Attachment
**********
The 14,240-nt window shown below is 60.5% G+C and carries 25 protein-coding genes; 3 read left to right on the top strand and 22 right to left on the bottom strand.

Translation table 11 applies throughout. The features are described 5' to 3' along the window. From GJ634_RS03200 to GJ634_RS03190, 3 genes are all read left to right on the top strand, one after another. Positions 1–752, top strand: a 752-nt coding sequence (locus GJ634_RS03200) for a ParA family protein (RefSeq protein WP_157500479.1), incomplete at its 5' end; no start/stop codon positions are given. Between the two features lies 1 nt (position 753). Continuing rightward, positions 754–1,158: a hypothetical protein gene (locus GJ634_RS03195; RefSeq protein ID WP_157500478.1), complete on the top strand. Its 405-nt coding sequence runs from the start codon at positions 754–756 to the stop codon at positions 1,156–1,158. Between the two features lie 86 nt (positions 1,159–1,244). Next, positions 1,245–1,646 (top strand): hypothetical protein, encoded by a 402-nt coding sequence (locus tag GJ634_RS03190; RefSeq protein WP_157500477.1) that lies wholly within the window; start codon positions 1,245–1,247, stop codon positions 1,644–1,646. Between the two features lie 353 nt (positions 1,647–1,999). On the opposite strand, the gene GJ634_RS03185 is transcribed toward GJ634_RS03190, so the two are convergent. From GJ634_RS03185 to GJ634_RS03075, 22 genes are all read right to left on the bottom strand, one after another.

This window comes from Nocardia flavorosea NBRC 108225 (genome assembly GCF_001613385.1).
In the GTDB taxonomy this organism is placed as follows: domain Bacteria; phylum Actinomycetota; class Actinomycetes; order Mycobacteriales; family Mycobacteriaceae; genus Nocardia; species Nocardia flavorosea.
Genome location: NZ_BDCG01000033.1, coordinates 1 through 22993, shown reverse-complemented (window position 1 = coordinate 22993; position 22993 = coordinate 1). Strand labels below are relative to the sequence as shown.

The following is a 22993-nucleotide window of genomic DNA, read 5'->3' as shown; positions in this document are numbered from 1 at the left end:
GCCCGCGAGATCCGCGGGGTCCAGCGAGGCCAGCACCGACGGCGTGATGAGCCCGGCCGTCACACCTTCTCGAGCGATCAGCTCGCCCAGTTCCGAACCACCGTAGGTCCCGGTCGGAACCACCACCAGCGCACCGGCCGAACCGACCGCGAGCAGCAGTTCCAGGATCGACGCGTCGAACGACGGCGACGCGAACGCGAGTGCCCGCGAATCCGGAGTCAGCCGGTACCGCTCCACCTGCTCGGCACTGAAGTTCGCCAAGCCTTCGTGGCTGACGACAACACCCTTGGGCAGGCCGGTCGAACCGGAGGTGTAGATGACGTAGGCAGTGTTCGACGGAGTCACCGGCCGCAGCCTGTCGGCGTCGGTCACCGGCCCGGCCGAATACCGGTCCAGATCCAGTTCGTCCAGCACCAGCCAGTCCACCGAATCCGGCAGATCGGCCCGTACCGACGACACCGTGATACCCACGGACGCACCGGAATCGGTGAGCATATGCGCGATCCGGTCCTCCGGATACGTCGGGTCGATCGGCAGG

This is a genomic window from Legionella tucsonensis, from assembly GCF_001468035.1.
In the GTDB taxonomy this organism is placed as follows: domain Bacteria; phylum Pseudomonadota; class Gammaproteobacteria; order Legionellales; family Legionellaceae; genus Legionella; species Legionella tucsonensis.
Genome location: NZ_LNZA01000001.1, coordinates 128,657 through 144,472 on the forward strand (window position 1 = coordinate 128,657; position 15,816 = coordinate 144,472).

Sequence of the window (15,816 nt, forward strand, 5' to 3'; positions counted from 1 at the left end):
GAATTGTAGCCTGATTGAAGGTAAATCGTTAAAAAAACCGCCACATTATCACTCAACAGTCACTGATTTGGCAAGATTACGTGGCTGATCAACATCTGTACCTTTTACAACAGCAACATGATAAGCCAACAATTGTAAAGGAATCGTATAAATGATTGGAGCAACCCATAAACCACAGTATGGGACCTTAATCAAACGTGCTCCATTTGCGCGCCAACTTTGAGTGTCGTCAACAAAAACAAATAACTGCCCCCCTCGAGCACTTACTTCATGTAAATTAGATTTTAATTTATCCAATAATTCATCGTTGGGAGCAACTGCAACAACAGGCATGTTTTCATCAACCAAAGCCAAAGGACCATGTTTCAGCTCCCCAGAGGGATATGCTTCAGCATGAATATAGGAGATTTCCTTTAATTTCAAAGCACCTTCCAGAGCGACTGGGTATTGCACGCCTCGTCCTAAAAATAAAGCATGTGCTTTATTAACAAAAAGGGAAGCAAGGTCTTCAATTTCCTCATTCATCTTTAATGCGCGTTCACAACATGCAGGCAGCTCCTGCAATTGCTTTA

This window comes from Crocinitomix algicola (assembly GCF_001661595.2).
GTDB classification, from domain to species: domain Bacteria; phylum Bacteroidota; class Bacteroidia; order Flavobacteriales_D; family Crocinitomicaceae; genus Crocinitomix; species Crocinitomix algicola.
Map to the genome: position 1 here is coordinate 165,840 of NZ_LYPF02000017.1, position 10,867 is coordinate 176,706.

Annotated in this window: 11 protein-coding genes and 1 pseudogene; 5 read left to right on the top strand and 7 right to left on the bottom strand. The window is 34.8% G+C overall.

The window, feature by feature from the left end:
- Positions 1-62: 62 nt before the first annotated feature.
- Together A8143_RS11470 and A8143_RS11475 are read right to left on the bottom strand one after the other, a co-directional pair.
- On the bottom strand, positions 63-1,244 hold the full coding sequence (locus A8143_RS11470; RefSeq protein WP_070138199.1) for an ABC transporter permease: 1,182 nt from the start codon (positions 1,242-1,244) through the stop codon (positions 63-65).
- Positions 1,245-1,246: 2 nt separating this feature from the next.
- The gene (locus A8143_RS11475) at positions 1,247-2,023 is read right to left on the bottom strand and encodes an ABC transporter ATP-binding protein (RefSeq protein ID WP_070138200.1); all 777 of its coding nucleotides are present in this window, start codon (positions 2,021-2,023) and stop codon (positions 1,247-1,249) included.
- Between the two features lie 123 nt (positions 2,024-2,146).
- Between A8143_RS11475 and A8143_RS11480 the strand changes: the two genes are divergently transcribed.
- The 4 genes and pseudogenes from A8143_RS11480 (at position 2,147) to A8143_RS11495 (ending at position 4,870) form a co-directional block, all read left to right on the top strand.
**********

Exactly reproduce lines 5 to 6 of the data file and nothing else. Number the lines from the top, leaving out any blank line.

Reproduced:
Genome location: NZ_BDCG01000033.1, coordinates 1 through 22993, shown reverse-complemented (window position 1 = coordinate 22993; position 22993 = coordinate 1). Strand labels below are relative to the sequence as shown.

The following is a 22993-nucleotide window of genomic DNA, read 5'->3' as shown; positions in this document are numbered from 1 at the left end: